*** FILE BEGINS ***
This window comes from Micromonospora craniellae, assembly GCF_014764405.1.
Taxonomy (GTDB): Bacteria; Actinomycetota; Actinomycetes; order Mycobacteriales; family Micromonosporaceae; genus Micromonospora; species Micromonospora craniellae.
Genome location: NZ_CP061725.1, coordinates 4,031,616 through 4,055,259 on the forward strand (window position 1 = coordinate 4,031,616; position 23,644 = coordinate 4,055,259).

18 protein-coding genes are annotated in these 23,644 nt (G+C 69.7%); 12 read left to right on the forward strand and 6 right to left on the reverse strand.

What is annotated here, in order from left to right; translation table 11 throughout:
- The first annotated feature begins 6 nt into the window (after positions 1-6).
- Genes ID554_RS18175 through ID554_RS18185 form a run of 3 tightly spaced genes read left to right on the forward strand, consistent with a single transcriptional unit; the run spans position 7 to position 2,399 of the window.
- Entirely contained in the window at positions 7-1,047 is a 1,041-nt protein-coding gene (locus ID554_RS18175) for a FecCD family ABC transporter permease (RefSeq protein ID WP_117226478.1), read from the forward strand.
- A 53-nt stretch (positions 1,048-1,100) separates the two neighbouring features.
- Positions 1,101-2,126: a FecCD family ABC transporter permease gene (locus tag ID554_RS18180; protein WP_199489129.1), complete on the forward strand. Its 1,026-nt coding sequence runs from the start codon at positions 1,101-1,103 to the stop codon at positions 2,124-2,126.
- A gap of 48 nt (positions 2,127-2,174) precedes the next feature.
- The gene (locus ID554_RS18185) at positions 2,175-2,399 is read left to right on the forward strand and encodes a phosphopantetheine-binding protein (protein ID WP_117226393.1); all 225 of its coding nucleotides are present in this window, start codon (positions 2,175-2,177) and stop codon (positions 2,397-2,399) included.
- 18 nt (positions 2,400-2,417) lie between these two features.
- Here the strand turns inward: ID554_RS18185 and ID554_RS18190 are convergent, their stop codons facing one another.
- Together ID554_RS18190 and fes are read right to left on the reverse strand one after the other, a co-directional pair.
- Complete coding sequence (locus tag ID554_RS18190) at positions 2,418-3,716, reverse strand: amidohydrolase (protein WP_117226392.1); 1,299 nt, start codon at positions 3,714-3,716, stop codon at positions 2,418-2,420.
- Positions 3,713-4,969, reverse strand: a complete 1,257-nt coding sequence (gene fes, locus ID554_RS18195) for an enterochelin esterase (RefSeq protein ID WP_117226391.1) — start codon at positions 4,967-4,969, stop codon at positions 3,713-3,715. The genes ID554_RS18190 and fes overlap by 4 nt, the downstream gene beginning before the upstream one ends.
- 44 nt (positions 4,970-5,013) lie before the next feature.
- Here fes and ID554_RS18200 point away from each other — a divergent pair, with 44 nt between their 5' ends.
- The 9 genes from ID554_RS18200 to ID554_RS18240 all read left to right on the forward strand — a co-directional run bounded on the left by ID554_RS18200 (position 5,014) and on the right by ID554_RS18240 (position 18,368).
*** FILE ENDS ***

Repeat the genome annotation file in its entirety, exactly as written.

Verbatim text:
This window comes from Micromonospora craniellae, assembly GCF_014764405.1.
Taxonomy (GTDB): Bacteria; Actinomycetota; Actinomycetes; order Mycobacteriales; family Micromonosporaceae; genus Micromonospora; species Micromonospora craniellae.
Genome location: NZ_CP061725.1, coordinates 4,031,616 through 4,055,259 on the forward strand (window position 1 = coordinate 4,031,616; position 23,644 = coordinate 4,055,259).

18 protein-coding genes are annotated in these 23,644 nt (G+C 69.7%); 12 read left to right on the forward strand and 6 right to left on the reverse strand.

What is annotated here, in order from left to right; translation table 11 throughout:
- The first annotated feature begins 6 nt into the window (after positions 1-6).
- Genes ID554_RS18175 through ID554_RS18185 form a run of 3 tightly spaced genes read left to right on the forward strand, consistent with a single transcriptional unit; the run spans position 7 to position 2,399 of the window.
- Entirely contained in the window at positions 7-1,047 is a 1,041-nt protein-coding gene (locus ID554_RS18175) for a FecCD family ABC transporter permease (RefSeq protein ID WP_117226478.1), read from the forward strand.
- A 53-nt stretch (positions 1,048-1,100) separates the two neighbouring features.
- Positions 1,101-2,126: a FecCD family ABC transporter permease gene (locus tag ID554_RS18180; protein WP_199489129.1), complete on the forward strand. Its 1,026-nt coding sequence runs from the start codon at positions 1,101-1,103 to the stop codon at positions 2,124-2,126.
- A gap of 48 nt (positions 2,127-2,174) precedes the next feature.
- The gene (locus ID554_RS18185) at positions 2,175-2,399 is read left to right on the forward strand and encodes a phosphopantetheine-binding protein (protein ID WP_117226393.1); all 225 of its coding nucleotides are present in this window, start codon (positions 2,175-2,177) and stop codon (positions 2,397-2,399) included.
- 18 nt (positions 2,400-2,417) lie between these two features.
- Here the strand turns inward: ID554_RS18185 and ID554_RS18190 are convergent, their stop codons facing one another.
- Together ID554_RS18190 and fes are read right to left on the reverse strand one after the other, a co-directional pair.
- Complete coding sequence (locus tag ID554_RS18190) at positions 2,418-3,716, reverse strand: amidohydrolase (protein WP_117226392.1); 1,299 nt, start codon at positions 3,714-3,716, stop codon at positions 2,418-2,420.
- Positions 3,713-4,969, reverse strand: a complete 1,257-nt coding sequence (gene fes, locus ID554_RS18195) for an enterochelin esterase (RefSeq protein ID WP_117226391.1) — start codon at positions 4,967-4,969, stop codon at positions 3,713-3,715. The genes ID554_RS18190 and fes overlap by 4 nt, the downstream gene beginning before the upstream one ends.
- 44 nt (positions 4,970-5,013) lie before the next feature.
- Here fes and ID554_RS18200 point away from each other — a divergent pair, with 44 nt between their 5' ends.
- The 9 genes from ID554_RS18200 to ID554_RS18240 all read left to right on the forward strand — a co-directional run bounded on the left by ID554_RS18200 (position 5,014) and on the right by ID554_RS18240 (position 18,368).